Dr Stephennie Mulder of the University of Texas in Austin said the Kufic script did not occur until 500 years after the Vikings and said the error stems from a 'serious problem of dating'.

Viking textile has ‘no Arabic at all’ slams expert

Engraved burial costumes from Viking boat graves that supposedly provided evidence of contact between Nordic tribes and ancient Islam contain ‘no Arabic at all’, according to an expert who has slammed the initial research.

The Viking textile found in 9th and 10th century graves did not include the word ‘Allah’ as was widely reported, according to a professor of Medieval Islamic art and archaeology.

Dr Stephennie Mulder of the University of Texas in Austin claimed the error stems from a ‘serious problem of dating’, claiming Kufic script did not occur until 500 years after the Vikings.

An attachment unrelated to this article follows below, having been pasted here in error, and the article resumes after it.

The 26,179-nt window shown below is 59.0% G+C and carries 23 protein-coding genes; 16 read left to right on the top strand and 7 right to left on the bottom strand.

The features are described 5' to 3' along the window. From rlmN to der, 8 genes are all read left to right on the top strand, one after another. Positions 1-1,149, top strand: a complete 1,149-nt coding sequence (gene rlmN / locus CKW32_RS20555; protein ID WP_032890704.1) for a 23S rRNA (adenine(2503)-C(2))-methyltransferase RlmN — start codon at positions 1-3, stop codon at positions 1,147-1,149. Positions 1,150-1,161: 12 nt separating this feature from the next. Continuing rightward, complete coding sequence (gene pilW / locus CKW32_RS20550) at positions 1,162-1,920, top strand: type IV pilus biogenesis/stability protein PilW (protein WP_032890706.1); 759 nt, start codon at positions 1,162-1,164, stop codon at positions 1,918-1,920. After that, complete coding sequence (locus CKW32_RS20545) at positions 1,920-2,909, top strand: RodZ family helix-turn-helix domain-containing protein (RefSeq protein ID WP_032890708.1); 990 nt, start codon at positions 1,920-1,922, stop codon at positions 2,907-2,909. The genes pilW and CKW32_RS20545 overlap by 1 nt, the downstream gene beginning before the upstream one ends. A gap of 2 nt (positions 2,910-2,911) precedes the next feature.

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Burial costumes from Viking boat graves that appeared to provide evidence of contact between Nordic tribes and ancient Islam contain 'no Arabic at all', claims an expert who has slammed the initial research

Burial costumes from Viking boat graves that appeared to provide evidence of contact between Nordic tribes and ancient Islam contain ‘no Arabic at all’, claims an expert who has slammed the initial research

THE CONTROVERSY

The viking textile found in 9th and 10th century graves did not include the word ‘Allah’ as was widely reported, according to a professor of Medieval Islamic art and archaeology.

Dr Stephennie Mulder of the University of Texas in Austin claimed the error stems from a ‘serious problem of dating’, claiming Kufic script did not occur until 500 years after the Vikings.

Dr Mulder claimed that it was a style called square Kufic’ that is ‘common in Iran, C. Asia on architecture after 15th century’.